Brooks was one of our favorite wineries from our Dundee weekend in March. We had this with (and after) tapas – in this case, assorted cheeses, crudites, grilled Buffalo wings, andouille and shrimp. The wine is light but not simple. Ranier cherry flavors in front, earth flavors on the finish. Distinct and complex but delicate.
Paula: 4 Ken: 4 Karen: 3.75 Ted: 2.9

2011 Overlook Pinot Noir
Dundee Hills AVA, Oregon
from the wine club
With grilled salmon, grilled asparagus/purple chard, and salad. Light. Paula described it as a typical Willamette Pinot: cherry front, earthy finish – everyone else disagreed about the earth flavors. Smooth finish with tobacco notes.
Paula 4.2 Ken: 4 Karen: 4 Ted: 4.2
We should buy some more of this.

Chapter 24
2014 Rose of Pinots Noirs
Willamette Valley OR
from the vineyard
another one from our Dundee trip. We had this on its own, while cooking dinner.. Light, just slightly sweet, with dstrawberry flavors in front that almost transitions to citrus but stops just short, finishing with honey flavors that coat the back of the tongue.
Ken: 3 Karen: 3 Ted: 2.6 Paula 3.2

Schmidt Family
2013 Chardonnay
Applegate Valley
from the winery (Ted’s parents brought it up)
With grilled spatchcocked chicken, salad, bread. Tangy with grapefruit flavors and moderate oak. Classic Chardonnay.
Ken: yuck (he’s not a Chardonnay fan!) Ted: 2.8 Paula: 2.8 Karen: 3.0

Also on this evening, a neighbor brought over some Laphroig Triple Wood Scotch for us to taste. We don’t drink enough whiskey to write a proper review, but it’s got a lesser helping of smoke and peat flavors you’d expect from Laphroig, with a smoother finish. Paula likes Laphroig; Ted liked this a lot better than other ones of theirs he’d tasted. Should have tasted it both with and without water, because according to other reviews the flavors change.

2015 Albariño (white)
Umpqua Valley, Oregon
wine club
We had this by itself, just to finish out the holiday weekend. Crisp, dry and elegant. Pale floral notes, with flavors of apple and grapefruit. Ted commented: tangy flavors that focus in the top back of the mouth.
Ted: 3.2 Paula: 3

wineblending at Gran Moraine

May 20th, 2016

On Saturday we went to Gran Moraine for their first-ever wine-blending event. We’ve been to a couple at Montinore, but this was very different. At Montinore, it’s a Valentine’s event; they just hand each couple a basket with everything you need, you play around with blending wines from three vineyard blocks, and you get to take home a bottle of wine blended to your favorite proportions. This had a very different feeling, more academic.

It started with a taste of their new rose just to get us in the mood. It’s a bit different from last year’s, more tart and less fruity. The tour itself began with the tank room, where grapes go in and fermented wine goes out. Rudy (not sure of his exact role, but he’s one of the two people we mostly see there) explained a bit about their winemaking process. The tank room is open to the outer air, but the tanks themselves are chilled to an even temperature. Apparently they try to do a minimalist style of winemaking. As the wine ferments, a crust of grape skins, stems and foam rises. They break the crust and stir it back in twice a day – some wineries do that up to 8 times a day. I wasn’t paying close enough attention, though, and he has a heavy French accent, so I never did quite figure out if they add sugar to increase alcohol level. I think he said they do, Ted thought otherwise. After that, we went down to the barrel room and tasted the wine from three different barrels. They varied quite a lot in aroma, amount of fruit flavor, tannins and acidity, though none of them tasted very good compared to a finished blended wine.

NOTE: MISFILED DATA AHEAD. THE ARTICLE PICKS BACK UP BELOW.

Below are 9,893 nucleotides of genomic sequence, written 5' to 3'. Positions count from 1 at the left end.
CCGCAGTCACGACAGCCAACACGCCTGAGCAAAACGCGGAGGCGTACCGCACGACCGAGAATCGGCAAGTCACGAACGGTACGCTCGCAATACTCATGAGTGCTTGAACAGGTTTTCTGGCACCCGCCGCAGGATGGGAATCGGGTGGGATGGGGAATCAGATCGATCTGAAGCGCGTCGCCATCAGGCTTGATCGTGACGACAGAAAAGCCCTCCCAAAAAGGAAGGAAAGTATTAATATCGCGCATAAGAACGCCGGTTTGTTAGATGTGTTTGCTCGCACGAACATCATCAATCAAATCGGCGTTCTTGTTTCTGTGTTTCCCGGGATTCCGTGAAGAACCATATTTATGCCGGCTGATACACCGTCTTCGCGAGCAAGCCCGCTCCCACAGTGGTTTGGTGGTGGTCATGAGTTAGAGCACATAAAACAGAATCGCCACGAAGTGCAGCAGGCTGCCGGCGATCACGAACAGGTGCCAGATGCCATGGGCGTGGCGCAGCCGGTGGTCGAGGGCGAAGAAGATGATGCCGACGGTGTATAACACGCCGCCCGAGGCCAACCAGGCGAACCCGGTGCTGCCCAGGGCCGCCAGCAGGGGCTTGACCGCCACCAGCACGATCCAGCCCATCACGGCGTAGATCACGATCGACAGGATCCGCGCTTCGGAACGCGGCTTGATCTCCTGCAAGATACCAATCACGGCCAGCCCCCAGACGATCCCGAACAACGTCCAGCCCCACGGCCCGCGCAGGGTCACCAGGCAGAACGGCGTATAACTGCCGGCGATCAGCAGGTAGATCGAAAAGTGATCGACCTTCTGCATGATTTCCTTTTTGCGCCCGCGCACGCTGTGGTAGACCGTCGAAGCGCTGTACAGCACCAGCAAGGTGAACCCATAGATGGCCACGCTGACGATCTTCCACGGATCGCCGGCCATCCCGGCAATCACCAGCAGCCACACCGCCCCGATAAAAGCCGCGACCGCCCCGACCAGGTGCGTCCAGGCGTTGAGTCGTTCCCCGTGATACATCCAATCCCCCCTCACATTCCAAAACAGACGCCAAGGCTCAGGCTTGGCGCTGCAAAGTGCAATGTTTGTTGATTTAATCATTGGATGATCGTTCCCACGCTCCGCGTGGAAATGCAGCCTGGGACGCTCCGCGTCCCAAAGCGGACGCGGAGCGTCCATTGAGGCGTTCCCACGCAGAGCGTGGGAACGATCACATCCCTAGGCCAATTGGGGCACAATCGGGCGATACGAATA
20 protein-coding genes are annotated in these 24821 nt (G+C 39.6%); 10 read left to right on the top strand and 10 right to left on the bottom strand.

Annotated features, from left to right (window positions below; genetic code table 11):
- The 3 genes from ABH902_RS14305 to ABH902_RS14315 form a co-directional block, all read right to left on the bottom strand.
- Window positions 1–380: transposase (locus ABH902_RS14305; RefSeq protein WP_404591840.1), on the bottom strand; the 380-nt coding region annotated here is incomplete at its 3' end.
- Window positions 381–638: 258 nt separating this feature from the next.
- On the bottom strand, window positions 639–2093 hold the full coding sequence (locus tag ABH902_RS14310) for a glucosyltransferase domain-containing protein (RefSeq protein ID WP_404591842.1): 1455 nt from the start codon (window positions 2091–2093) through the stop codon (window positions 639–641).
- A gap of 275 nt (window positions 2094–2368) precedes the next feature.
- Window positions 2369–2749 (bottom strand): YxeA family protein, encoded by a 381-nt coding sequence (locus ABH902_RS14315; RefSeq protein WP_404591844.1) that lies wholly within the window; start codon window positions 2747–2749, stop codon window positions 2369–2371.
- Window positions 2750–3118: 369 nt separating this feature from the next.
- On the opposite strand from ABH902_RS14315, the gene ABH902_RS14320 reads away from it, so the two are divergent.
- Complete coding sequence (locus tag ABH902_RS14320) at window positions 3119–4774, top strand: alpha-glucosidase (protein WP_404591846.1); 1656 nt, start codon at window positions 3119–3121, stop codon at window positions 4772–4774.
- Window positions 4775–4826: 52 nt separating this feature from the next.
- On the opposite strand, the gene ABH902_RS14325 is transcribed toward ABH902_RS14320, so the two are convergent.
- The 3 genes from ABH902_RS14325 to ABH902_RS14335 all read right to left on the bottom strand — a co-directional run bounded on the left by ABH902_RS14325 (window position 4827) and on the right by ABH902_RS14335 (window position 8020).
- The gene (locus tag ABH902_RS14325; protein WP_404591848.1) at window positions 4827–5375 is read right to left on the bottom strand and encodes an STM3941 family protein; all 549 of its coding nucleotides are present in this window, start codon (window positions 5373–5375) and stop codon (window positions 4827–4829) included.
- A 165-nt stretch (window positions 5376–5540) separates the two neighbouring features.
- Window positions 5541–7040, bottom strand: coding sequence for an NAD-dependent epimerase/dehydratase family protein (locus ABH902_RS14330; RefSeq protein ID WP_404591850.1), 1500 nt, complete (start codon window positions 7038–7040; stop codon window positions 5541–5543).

Some photos of the tank room and cellar:









After that came the blending. The winemaker herself was there for that; Eugenia told us a bit about herself and the wine business, along with her philosophy of how to blend (always start with the ‘center’ of the flavor; you can then add in a fruitier front or a longer finish). We played around with different proportions, but the three samples we had to blend were set in order so it was pretty clear which was expected to be the main backbone of the flavor. She asked a few people about their preferences, and told some more stories. My main takeaway from the day was that what we were doing was just the play version of what a winemaker does – blending three tastes can’t compare to tasting every single barrel in the cellar, deciding how much of which and what to use to get a consistent wine. To be honest, I was slightly disappointed that we didn’t get to take home a bottle of our own blend, as at Montinore, and that there wasn’t any food except a dish of excellent local hazelnuts to clear our palates. We’re glad we did it and it was a good learning experience, but we probably wouldn’t make this a regular annual thing – we’ll save that for their dinners.



the wine report, a few days late

May 13th, 2016

We were out at the lake last weekend – Saturday was gorgeous and luckily we rowed before the wind kicked up; Sunday was colder, gray and windy. But we did get to have a couple nice dinners on the deck!

We keep saying that we need to stop at the Willamette Valley vineyard (it’s right on I-5, so we pass it every time we head out to the lake house) but I’d have to say that we were not terribly impressed with their Pinot last weekend.

Willamette Valley
2014 Pinot Noir
Willamette Valley, Oregon, obviously
bought at Fred Meyer
We had this with hamburgers. Ruby color, cherry flavors up front. I thought this was a bit acidic, with overpowering tannins; Ted disagreed on the tannins but commented on “strong nasty flavors” in the finish. (Actually, he thought the wine might have gone bad, but it tasted OK to me.
Paula: 2.8 Ted: 1.8

On the other hand, we do tend to like Abacela (which of course is why we belong to their wine club.

2013 Albarino
Umpqua Valley, Oregon
from the wine club
With grilled salmon, sourdough bread and tossed salad. Apple aromas and flavors. A little tart, with light oak flavors on the finish. Tropical fruit notes at the start.
Paula: 3.0 Ted: 3.4

This coming weekend should be fun – we are going to a wine-blending event at Gran Moraine!